These guys want to race on the island because the rewards are so special. Not just financially, although the top riders do pretty well these days. But the course is magnificent, with the risks managed as well as they can be and with Gary Thompson a sensitive clerk of the course. The supporters are phenomenal, as knowledgeable and enthusiastic an army as you’ll find in world sport anywhere, never mind motor sport. And the expansion of the internet makes it an event of truly global significance, followed live pretty much everywhere. The big names who are flown in by blue-chip sponsors every year wouldn’t turn up for anything less – look who we’ve seen in the last couple of years: Valentino Rossi, Jorge Lorenzo, Mark Webber, and more, and more.

The TT is also an event which rewards endeavour. The more you put in, as spectator as well as competitor, the more you get out. If you want a passing relationship with the races, fine – you’ll enjoy them. But there is so much to discover, so much to experience, that fans who’ve been travelling for decades still find something new. That accounts for the incredible age range among the TT galleries. As Dr Johnson (that’s Samuel, not Gary) should have said, ‘he who is tired of the TT is tired of life.’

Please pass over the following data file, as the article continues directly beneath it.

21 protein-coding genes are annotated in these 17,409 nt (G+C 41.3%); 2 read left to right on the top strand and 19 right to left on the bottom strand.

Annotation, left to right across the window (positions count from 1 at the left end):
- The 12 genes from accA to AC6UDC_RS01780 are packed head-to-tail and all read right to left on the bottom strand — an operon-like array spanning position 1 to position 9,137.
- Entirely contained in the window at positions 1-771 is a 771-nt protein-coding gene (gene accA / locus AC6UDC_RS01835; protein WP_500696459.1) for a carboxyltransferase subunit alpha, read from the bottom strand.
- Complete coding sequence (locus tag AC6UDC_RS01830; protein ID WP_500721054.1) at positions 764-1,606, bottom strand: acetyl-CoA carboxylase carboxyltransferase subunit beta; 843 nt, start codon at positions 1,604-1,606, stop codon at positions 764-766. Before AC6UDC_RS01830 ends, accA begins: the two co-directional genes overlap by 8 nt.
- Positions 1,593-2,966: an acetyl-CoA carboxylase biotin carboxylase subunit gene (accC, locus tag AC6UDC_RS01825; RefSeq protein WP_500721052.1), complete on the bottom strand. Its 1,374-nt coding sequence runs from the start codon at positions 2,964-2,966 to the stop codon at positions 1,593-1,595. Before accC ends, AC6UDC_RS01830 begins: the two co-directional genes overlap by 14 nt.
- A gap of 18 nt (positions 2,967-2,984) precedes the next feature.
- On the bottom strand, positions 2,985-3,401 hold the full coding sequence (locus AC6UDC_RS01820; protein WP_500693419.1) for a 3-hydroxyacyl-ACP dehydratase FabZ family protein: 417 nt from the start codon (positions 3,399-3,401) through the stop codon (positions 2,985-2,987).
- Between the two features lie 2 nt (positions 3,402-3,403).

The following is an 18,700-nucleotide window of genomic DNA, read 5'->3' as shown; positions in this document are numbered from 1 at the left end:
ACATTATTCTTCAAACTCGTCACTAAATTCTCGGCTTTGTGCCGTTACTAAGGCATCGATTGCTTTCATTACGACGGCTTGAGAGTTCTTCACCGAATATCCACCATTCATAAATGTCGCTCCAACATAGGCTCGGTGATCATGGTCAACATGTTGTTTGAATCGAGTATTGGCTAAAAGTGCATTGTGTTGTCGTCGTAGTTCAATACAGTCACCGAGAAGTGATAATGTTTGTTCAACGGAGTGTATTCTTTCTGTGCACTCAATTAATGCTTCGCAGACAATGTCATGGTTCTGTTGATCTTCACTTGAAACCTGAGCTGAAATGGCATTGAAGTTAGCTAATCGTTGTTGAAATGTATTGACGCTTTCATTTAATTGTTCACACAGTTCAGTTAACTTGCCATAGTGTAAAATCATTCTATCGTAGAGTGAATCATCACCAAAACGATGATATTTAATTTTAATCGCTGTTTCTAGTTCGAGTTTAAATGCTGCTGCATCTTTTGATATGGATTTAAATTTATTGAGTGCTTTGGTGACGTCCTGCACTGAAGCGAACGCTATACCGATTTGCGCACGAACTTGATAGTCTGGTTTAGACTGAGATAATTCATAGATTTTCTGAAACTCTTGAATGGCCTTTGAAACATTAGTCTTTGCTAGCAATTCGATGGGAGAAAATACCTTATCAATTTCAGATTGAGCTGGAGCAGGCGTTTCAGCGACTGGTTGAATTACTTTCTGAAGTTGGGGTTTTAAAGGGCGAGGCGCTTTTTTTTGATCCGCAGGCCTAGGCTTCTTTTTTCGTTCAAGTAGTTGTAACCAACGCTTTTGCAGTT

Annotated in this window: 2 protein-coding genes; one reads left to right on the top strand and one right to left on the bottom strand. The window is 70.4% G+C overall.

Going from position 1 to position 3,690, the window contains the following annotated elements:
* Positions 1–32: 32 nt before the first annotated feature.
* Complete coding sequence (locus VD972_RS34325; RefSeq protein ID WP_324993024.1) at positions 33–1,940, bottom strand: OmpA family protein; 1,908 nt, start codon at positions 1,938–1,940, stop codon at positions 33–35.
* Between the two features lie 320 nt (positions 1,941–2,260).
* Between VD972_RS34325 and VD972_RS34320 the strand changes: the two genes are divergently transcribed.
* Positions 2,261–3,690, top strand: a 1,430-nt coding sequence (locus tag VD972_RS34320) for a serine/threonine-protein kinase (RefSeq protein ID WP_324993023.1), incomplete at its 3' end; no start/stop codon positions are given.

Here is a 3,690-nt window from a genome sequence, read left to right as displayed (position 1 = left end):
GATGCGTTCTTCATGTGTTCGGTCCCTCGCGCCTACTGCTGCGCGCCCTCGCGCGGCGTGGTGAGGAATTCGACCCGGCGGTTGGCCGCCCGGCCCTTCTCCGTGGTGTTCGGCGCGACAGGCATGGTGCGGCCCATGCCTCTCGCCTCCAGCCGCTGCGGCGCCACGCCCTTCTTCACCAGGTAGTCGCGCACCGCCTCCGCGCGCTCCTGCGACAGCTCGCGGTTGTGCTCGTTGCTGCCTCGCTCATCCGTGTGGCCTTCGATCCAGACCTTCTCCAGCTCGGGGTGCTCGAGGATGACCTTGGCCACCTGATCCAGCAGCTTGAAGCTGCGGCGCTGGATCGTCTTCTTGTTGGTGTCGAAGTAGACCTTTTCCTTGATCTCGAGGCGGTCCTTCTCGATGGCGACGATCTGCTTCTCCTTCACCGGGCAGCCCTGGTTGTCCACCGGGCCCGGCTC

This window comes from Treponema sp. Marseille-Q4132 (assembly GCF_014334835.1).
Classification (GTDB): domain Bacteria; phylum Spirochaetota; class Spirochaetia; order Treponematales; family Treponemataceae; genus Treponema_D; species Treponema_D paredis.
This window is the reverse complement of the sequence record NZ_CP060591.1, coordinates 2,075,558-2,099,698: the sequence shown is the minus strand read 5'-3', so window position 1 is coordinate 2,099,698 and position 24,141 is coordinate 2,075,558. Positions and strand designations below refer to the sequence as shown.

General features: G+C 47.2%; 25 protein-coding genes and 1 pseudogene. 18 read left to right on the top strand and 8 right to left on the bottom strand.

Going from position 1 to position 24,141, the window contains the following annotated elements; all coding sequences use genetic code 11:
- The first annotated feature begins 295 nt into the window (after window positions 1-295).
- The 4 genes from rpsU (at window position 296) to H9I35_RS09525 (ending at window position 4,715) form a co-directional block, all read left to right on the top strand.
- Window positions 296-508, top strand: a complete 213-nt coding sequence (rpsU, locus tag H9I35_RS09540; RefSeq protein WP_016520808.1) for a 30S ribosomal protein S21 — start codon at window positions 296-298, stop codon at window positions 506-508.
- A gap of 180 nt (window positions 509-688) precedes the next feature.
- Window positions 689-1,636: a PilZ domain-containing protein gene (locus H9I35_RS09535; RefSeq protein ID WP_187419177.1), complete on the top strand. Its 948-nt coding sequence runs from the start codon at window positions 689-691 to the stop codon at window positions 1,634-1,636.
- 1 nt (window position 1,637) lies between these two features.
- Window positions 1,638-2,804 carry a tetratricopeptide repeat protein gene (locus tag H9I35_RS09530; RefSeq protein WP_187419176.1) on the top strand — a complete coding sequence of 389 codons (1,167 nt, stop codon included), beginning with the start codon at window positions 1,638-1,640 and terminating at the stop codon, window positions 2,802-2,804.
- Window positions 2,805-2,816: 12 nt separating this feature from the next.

So 2013 brings us a TT which has been building its popularity steadily since the fabulous TT DVDrelaunch which was the centenary in 2007. The movie Closer to the Edge delivered another massive dollop of stardust, and the multiplicity of TV channels these days allows the action to be screened during the festival itself. And just as the audience is opening up, guess what: we happen to be favoured with an amazing array of riders who have both personality and talent in abundance, and a willingness to put themselves out and about in the public eye. Equally, the team owners are up to the mark. I’d love to see Wilson Craig win a TT this year, he’s a great character who puts a lot into the sport. Shaun Muir has somehow come up with new sponsors in Milwaukee with the budget to run two Yamaha riders, Hector and Philip Neill of Tyco Suzuki juggle road racing and circuit racing with terrific commitment and great good humour, Clive Padgett sends out a winning Honda every year. Neil Tuxworth’s Honda Legends squad remain the guys to beat.